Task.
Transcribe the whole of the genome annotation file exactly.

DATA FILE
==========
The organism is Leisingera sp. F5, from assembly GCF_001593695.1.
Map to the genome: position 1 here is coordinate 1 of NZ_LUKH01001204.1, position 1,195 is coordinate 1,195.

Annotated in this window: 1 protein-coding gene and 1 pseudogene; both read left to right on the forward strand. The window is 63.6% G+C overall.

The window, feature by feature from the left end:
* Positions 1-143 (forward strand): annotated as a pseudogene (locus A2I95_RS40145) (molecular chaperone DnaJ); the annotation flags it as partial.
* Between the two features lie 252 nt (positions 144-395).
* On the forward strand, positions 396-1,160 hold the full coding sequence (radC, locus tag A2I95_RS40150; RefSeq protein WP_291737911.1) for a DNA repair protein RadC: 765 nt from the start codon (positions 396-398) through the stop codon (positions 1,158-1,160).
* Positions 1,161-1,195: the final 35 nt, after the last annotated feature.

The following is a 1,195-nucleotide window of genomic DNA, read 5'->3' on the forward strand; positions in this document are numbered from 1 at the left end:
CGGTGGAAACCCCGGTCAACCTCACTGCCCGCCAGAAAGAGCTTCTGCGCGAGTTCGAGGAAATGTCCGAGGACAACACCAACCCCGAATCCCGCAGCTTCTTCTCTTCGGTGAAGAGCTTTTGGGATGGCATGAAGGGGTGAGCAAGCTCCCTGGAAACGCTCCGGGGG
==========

The organism is Leisingera sp. F5, from assembly GCF_001593695.1.
Map to the genome: position 1 here is coordinate 1 of NZ_LUKH01001204.1, position 1,195 is coordinate 1,195.

Annotated in this window: 1 protein-coding gene and 1 pseudogene; both read left to right on the forward strand. The window is 63.6% G+C overall.

The window, feature by feature from the left end:
* Positions 1-143 (forward strand): annotated as a pseudogene (locus A2I95_RS40145) (molecular chaperone DnaJ); the annotation flags it as partial.
* Between the two features lie 252 nt (positions 144-395).
* On the forward strand, positions 396-1,160 hold the full coding sequence (radC, locus tag A2I95_RS40150; RefSeq protein WP_291737911.1) for a DNA repair protein RadC: 765 nt from the start codon (positions 396-398) through the stop codon (positions 1,158-1,160).
* Positions 1,161-1,195: the final 35 nt, after the last annotated feature.

The following is a 1,195-nucleotide window of genomic DNA, read 5'->3' on the forward strand; positions in this document are numbered from 1 at the left end:
CGGTGGAAACCCCGGTCAACCTCACTGCCCGCCAGAAAGAGCTTCTGCGCGAGTTCGAGGAAATGTCCGAGGACAACACCAACCCCGAATCCCGCAGCTTCTTCTCTTCGGTGAAGAGCTTTTGGGATGGCATGAAGGGGTGAGCAAGCTCCCTGGAAACGCTCCGGGGG